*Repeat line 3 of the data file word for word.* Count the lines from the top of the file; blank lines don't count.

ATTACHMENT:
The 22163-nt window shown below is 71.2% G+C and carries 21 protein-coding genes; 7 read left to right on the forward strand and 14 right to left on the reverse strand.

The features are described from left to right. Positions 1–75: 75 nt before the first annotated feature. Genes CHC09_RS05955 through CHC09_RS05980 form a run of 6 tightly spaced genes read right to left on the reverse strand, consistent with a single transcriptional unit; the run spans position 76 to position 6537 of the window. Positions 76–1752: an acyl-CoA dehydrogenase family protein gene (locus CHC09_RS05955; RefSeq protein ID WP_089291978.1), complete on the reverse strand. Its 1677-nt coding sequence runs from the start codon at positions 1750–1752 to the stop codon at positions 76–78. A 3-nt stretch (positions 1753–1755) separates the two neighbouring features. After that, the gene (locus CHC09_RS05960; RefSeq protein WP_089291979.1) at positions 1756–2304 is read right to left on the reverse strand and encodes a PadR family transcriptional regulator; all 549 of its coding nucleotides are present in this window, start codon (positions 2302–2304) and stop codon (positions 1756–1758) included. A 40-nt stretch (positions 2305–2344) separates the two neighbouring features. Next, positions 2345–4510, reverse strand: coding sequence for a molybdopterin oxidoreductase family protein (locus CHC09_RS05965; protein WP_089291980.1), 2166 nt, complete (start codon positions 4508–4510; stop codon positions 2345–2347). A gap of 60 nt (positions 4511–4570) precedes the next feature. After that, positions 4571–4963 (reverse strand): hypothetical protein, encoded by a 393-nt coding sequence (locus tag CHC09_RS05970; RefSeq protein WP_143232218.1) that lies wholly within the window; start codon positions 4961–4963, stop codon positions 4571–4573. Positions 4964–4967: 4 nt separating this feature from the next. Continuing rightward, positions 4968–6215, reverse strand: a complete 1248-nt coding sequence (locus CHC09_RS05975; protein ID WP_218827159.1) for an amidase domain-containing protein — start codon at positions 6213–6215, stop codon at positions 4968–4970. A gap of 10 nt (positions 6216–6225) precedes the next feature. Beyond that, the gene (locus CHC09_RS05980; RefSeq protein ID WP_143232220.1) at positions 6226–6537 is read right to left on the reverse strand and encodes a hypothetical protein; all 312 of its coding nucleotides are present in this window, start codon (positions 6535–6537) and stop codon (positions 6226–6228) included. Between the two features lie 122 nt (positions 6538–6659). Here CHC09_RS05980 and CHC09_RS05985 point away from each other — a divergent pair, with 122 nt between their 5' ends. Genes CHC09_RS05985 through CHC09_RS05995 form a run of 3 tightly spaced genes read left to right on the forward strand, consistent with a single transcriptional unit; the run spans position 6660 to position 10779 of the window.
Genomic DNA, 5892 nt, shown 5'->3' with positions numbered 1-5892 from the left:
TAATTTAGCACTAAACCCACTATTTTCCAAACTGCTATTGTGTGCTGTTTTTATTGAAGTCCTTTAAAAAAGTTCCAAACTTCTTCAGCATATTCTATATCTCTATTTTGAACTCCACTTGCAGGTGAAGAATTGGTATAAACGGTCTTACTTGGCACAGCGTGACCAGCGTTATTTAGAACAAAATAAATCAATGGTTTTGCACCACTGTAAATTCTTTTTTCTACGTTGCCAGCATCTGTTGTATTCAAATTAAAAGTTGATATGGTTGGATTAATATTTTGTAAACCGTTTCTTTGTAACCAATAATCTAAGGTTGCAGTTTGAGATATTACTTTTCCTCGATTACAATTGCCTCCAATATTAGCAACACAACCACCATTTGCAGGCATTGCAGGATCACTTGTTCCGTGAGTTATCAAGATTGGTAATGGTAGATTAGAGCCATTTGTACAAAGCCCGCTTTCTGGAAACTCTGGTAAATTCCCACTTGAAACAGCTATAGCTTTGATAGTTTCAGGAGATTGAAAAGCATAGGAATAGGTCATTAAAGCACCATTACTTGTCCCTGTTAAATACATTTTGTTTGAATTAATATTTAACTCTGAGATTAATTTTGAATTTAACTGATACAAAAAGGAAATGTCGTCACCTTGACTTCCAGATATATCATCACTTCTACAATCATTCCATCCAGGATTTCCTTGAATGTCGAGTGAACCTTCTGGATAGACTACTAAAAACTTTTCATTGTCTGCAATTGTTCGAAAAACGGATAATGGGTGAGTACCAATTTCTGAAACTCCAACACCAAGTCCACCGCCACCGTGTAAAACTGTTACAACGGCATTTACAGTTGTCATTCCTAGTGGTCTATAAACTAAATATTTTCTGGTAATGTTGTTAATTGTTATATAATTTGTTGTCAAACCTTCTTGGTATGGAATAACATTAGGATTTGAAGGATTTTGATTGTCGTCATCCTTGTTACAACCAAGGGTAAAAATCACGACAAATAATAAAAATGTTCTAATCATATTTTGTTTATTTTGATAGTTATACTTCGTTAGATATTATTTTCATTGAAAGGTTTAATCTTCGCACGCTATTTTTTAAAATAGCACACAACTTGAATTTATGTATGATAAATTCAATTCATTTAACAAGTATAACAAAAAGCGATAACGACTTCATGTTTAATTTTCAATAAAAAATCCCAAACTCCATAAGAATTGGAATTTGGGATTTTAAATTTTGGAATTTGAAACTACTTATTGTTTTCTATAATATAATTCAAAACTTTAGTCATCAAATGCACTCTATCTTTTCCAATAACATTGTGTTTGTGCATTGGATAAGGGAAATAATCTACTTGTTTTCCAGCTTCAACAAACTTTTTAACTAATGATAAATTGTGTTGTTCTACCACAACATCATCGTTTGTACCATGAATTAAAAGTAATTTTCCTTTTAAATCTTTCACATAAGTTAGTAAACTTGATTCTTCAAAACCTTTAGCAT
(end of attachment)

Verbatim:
Genomic DNA, 5892 nt, shown 5'->3' with positions numbered 1-5892 from the left: